By: Kyle Roland, Evan Vahouny, and Ryan Miller
In recent years companies have seen a global rise in pressure to measure their impact on the environment and society. With global regulatory developments, stakeholder pressure for more transparency, and a growing search for information that provides a competitive edge, market dynamics are coalescing to bring ESG and impact measurements to the top of the business agenda. Sustainability and social considerations are now elevated to help the C-Suite make better and more informed business decisions.
With regulators, stakeholders, investors, and competitors pressuring companies to take action to disclose and improve performance across a broader spectrum of progress, organizations across all sectors now see ESG and impact data as integral in decision-making and strategy building. ESG and impact data differ from the typical financial metric by which companies measure their outcomes by going beyond measuring short-term economic benefits and measuring long-term sustainable societal and financial benefits.
Companies across all sectors are now facing increased urgency to collect and analyze ESG and impact data and take action to improve their performance. Collecting and analyzing the vast amount of data required to measure the full spectrum of ESG and impact metrics requires cross-functional knowledge and skills that only an integrated approach with scalable data infrastructure and analytics can provide.
To maintain competitiveness under these market pressures, leading organizations will move beyond measuring ESG outputs and toward the quantification of real-time impact performance. Real-time impact performance metrics reveal opportunities for forward-looking organizations to improve society while generating long-term financial effectiveness. In June 2022, for example, Google settled a class-action lawsuit by agreeing to pay $118 million and executing an independent review of its practices as a result of allegations of gender wage inequality, an issue that ongoing, real-time ESG and impact analysis may have caught and addressed.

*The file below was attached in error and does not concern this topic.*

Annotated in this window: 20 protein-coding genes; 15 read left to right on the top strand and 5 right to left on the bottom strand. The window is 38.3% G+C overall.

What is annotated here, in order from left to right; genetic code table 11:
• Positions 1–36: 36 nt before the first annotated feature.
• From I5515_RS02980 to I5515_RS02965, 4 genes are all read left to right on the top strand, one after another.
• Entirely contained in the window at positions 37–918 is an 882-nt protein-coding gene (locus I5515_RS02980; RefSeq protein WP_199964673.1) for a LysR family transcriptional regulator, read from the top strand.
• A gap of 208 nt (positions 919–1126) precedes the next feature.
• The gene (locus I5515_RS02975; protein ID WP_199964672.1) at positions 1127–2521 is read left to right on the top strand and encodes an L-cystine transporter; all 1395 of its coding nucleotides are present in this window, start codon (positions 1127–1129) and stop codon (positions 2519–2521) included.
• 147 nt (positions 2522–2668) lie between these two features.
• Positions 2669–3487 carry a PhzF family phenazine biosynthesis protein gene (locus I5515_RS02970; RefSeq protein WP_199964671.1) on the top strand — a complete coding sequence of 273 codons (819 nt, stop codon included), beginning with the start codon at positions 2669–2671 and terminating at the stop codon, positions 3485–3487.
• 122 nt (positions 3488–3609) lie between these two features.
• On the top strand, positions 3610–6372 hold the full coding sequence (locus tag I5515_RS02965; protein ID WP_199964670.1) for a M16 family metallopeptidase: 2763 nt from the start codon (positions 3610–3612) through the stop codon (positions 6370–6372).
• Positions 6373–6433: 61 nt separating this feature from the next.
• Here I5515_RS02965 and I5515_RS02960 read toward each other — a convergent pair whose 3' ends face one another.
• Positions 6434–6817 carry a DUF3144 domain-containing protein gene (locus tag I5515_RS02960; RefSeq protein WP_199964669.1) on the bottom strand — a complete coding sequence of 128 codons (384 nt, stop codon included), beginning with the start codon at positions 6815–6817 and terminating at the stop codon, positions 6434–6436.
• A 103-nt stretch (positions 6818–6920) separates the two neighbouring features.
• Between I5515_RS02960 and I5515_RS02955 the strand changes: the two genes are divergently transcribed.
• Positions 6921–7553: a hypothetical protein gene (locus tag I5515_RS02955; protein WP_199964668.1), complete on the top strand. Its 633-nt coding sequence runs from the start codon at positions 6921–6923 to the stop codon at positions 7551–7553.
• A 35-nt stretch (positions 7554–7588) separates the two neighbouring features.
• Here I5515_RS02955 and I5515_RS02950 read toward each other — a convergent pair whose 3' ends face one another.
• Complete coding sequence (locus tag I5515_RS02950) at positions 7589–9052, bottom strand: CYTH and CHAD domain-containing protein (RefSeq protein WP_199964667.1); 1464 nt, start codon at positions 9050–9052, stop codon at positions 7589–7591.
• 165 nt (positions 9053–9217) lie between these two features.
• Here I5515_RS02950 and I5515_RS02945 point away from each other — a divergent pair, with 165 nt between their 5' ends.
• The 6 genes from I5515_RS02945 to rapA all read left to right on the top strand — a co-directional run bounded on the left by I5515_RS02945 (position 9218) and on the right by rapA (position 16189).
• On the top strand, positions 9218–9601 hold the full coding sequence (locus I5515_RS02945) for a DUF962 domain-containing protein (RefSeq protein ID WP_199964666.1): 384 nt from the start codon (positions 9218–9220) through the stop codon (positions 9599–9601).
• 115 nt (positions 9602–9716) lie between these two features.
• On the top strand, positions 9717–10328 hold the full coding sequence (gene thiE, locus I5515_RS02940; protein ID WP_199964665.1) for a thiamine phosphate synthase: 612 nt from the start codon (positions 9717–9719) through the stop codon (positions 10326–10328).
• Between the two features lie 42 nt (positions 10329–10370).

Organizations that fail to develop this depth of visibility across their impact value chain will hazard otherwise addressable stakeholder, regulatory, and competitive risks, as well as leave potential investment, partnerships, and impact on the table. To achieve impact measurement and performance at scale, technology tools that provide a granular depth of analysis, benchmarking data, target setting, visualization, and disclosure capabilities are required.
Building An Impact Measurement Process
Before developing an ESG impact measurement program, organizations must first define their strategy and KPIs, similar to assessing other business performance metrics. Organizations should take into consideration the market dynamics outlined above to customize an approach based on organization-specific qualities such as sector, stage, and mission. Once an organization has outlined its strategy and KPIs, it must ask itself a series of questions on how to meet its KPIs such as:
- What impact metrics should we measure?
To discover what metrics to measure, organizations must analyze a wide range of metrics provided by ESG and impact standards such as the International Sustainability Standards Board (ISSB), General Reporting Initiative (GRI), and many more, as well as custom metrics bespoke to a business or sector. To determine which metrics to track, an organization must narrow down the scope of data collection based on double materiality and data availability. To begin with, an organization might narrow down what metrics to track with high-level information like industry, sector, and region-specific metrics. Then, a materiality assessment can be utilized to identify which metrics are material to an organization’s operations (for ESG) and its stakeholders (for impact). This assessment might be broken down by department, facility, portfolio company, or region. To understand the landscape of similar organizations, a competitor analysis can be utilized to better understand which metrics are being tracked by similar companies. Finally, if the refined list of metrics does not capture the total impact being created by the organization, then custom metrics can be developed that contain more organization-specific nuance.
- How do we Develop ESG and Impact Data Management Systems?
To develop unique insights and meaningful analysis, a swathe of ESG and impact data must be collected. To ensure companies are managing, retaining, and optimizing the quantity and quality of data needed, organizations should establish data pipelines to ensure impact data is obtained as close to the source as possible. Direct data integrations can help set and automate this process by installing data pipelines and live data feeds. Most data used for impact measurement already exists in one source or another, such as CRMs, ERPs, and HR systems; this step requires getting access to and aggregating these diverse datasets. If any additional data is required, organizations can apply bottom-up data gathering techniques such as stakeholder surveys to obtain beneficiary-level data and evaluate impact. Accessing data at the source also allows for live streaming and real-time risk management, as well as third-party validation and auditability of results.
- How do we Analyze the Data?